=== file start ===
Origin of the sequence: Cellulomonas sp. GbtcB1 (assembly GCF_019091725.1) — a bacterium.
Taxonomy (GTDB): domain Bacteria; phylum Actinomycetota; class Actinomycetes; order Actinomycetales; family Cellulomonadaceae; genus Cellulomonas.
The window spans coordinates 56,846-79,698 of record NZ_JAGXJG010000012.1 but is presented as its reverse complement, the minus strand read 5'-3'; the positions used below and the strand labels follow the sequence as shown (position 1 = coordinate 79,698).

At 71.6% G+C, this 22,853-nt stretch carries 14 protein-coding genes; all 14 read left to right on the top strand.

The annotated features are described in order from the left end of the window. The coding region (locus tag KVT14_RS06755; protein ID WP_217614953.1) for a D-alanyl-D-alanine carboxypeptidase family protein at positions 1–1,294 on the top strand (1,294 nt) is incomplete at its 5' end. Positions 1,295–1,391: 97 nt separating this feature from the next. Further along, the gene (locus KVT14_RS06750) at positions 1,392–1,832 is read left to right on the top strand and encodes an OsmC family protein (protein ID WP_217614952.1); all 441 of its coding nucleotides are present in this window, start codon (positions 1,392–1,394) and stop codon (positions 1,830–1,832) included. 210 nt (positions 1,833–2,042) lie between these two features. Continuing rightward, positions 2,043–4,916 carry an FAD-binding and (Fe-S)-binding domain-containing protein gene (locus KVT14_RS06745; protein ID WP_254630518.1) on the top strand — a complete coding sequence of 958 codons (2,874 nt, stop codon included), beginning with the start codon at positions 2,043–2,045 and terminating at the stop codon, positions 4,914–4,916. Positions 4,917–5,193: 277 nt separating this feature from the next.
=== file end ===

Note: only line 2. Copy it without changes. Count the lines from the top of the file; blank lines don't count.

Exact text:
Taxonomy (GTDB): domain Bacteria; phylum Actinomycetota; class Actinomycetes; order Actinomycetales; family Cellulomonadaceae; genus Cellulomonas.